Given the state of the U.S. and Mexican economies, this trade war will be extremely detrimental for western and southwestern states such as California, Texas and Arizona.  Mexico is the U.S.' third largest trading partner, and according to the Wall Street Journal, the new tariffs will affect some $2.4 billion in goods across 40 states.  California, an important supplier of fresh fruits, dried fruits and nuts to Mexico, will be hit the hardest.

 

A 45 percent duty will be imposed on table grapes at the Mexican border; almonds, juices and wine, among other agricultural products, will pay 20 percent.  Some 90 percent of Christmas-tree exports from California and 65 percent from Oregon go to Mexico.  The volume of these exports will likely decrease beneath a 20 percent tariff.

 

Under the new tariffs, American pears, which are mostly shipped from Oregon and Washington states, now face a 20 percent tariff, as do a host of paper products from the Pacific Northwest and Wisconsin.  Southern and western states will not be the only ones affected by the trade war.  New York's $24 million annual exports in personal hygiene products or its exports of $250 million in precious-metals jewelry will not be as competitive after it pays a 20 percent tariff.  Nor will Wisconsin's scrap battery industry, which exports $128 million annually to Mexico.

 

Background on NAFTA

 

The North American Free Trade Agreement established a schedule for the gradual phasing out of tariffs and the elimination of trade barriers, with the main goal of expanding trade and investment among Canada, Mexico and the United States.  NAFTA's adoption and eventual implementation on Jan. 1, 1994, has led to a marked increase in multilateral trade and investment among the three countries.  Canada is now Mexico's second-biggest export market, and Mexico is our third.  Canadian exports to Mexico have quadrupled since 1993.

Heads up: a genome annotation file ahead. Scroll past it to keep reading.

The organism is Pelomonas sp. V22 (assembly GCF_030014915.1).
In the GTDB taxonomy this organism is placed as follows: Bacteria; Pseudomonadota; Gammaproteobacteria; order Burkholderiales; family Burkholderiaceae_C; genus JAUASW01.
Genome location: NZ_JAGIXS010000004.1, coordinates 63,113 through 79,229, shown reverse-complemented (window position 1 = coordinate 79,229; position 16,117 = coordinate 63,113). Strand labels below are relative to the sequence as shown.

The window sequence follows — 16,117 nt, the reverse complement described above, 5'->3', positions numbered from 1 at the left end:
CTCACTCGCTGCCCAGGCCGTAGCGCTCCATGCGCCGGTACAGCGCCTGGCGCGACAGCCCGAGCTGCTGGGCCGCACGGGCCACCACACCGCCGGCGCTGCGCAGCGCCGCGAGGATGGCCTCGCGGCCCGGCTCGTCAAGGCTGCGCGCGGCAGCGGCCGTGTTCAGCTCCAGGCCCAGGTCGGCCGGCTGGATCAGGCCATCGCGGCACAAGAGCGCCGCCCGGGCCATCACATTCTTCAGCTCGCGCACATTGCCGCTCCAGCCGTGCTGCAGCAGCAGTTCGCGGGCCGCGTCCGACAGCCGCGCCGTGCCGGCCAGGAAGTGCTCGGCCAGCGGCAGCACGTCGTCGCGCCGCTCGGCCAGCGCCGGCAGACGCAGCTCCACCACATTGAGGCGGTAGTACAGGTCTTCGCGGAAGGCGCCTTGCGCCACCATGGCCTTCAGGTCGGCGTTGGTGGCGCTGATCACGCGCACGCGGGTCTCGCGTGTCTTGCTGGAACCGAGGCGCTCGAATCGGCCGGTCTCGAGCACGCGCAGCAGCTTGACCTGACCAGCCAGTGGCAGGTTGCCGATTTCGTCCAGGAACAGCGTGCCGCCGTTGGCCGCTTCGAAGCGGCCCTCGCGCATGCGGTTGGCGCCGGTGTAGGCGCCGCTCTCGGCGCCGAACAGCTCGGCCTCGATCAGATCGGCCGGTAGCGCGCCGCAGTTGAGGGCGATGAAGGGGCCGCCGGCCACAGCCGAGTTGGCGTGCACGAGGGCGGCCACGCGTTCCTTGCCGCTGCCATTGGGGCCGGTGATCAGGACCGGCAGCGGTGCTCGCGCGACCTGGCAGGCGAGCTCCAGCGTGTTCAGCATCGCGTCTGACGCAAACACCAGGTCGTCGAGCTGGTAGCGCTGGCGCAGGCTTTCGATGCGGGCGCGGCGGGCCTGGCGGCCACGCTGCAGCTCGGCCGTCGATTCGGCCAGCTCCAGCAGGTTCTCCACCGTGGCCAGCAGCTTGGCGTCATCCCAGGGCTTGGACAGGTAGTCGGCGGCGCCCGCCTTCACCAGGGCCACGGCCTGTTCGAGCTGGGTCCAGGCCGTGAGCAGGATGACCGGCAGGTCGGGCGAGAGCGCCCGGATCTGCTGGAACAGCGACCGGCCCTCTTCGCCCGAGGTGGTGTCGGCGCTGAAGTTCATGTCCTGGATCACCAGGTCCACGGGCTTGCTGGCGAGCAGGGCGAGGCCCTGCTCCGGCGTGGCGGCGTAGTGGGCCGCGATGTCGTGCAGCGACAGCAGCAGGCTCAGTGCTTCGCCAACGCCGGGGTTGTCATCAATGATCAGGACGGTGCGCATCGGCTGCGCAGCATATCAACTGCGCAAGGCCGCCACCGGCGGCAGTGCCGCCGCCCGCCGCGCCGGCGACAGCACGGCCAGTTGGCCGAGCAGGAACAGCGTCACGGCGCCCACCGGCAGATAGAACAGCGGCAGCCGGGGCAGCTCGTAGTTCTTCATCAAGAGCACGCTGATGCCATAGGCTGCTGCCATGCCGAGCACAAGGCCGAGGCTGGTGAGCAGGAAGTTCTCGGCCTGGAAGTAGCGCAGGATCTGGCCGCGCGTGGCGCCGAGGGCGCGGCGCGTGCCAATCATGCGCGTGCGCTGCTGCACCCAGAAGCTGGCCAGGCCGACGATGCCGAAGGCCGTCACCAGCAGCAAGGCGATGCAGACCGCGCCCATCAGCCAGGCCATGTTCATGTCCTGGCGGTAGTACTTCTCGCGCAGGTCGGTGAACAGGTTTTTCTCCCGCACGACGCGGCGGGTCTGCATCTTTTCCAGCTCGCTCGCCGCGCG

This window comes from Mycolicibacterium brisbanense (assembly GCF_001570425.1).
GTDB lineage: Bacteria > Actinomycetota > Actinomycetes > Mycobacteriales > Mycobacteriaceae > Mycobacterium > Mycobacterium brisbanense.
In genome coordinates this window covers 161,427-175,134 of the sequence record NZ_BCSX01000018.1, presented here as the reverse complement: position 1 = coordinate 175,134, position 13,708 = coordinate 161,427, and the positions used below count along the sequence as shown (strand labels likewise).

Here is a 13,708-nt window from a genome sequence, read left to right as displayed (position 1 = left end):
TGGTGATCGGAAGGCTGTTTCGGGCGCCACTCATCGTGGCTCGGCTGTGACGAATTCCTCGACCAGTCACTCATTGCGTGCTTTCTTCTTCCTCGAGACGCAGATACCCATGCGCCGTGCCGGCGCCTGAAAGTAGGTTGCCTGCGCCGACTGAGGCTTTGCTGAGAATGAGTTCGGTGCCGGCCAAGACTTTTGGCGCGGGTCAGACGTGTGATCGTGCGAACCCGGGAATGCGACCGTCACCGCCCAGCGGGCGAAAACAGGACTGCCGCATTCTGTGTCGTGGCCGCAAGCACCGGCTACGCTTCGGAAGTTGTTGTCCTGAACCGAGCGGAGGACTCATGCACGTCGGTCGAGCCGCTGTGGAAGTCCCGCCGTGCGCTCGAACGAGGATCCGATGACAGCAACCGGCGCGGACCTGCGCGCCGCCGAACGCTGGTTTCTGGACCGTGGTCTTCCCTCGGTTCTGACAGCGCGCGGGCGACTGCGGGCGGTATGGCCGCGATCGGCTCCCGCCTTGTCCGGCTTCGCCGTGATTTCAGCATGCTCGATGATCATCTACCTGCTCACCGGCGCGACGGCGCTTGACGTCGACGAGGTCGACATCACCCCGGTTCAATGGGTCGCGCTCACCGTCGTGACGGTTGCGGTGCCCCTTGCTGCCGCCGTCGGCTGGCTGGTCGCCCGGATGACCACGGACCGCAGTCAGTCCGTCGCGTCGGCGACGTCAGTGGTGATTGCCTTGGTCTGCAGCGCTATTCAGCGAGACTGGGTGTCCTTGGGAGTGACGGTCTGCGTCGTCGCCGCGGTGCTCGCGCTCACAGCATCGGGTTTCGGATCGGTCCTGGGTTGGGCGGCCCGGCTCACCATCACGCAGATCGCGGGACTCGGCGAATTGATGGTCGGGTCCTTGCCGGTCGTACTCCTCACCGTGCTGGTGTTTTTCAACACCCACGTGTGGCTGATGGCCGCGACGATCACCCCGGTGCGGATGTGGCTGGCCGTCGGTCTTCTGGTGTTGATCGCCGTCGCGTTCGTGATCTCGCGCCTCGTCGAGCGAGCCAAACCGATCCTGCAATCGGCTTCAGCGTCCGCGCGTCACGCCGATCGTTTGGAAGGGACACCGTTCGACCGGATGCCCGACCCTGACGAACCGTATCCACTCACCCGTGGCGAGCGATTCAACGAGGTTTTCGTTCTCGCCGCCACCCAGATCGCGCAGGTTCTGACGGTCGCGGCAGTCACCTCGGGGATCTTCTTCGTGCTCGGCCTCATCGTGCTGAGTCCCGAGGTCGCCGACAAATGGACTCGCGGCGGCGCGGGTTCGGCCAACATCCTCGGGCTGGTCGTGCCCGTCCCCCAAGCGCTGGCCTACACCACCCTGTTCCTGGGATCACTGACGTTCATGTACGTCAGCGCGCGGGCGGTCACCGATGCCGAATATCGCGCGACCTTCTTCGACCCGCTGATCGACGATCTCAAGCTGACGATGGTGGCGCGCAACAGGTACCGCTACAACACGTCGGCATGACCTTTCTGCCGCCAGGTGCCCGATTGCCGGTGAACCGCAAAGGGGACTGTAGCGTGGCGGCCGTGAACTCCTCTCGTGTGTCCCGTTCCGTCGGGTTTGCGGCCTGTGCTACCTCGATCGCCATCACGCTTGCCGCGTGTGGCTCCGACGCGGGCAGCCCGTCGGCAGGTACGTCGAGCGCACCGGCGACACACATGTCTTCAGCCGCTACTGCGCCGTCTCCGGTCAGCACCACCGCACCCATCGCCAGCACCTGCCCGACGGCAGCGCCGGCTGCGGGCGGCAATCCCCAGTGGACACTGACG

During the same time period, cross-border investment has also dramatically increased. Canadian investment in Mexico, for instance, has grown to about $5 billion, 20 times what it was in 1990.  From 1990 to 2003, Canadian investment in the U.S. more than tripled to $198 billion, and U.S. investments in Canada soared 150 percent to $215 billion.

 

With the cost of imported U.S. products now higher, Mexicans will likely substitute products from Canada, Europe and Latin America for these U.S. brands.  According to the Commerce Department, in 2008, the U.S. and Mexico had $368 billion in total trade, making Mexico the third-largest U.S. trading partner after Canada and China.  While Americans wait for Washington to refocus on its NAFTA commitments, U.S. exporters will lose significant market share as a result of the Mexican tariffs.

 

Addressing the urgency of these retaliatory tariffs, President Barack Obama met with Mexican President Felipe Calderon on April 16, 2009, and some news sources have reported that President Obama may be on the verge of reviving the controversial cross-border trucking program.

 

For more information on NAFTA, cross-border trucking or transportation issues, please contact Brian Del Gatto (Partner-Connecticut and White Plains) at brian.delgatto@wilsonelser.com or 203.388.9100; or Aide C. Ontiveros (Of Counsel-Los Angeles) at aide.ontiveros@wilsonelser.com or 213.443.5100.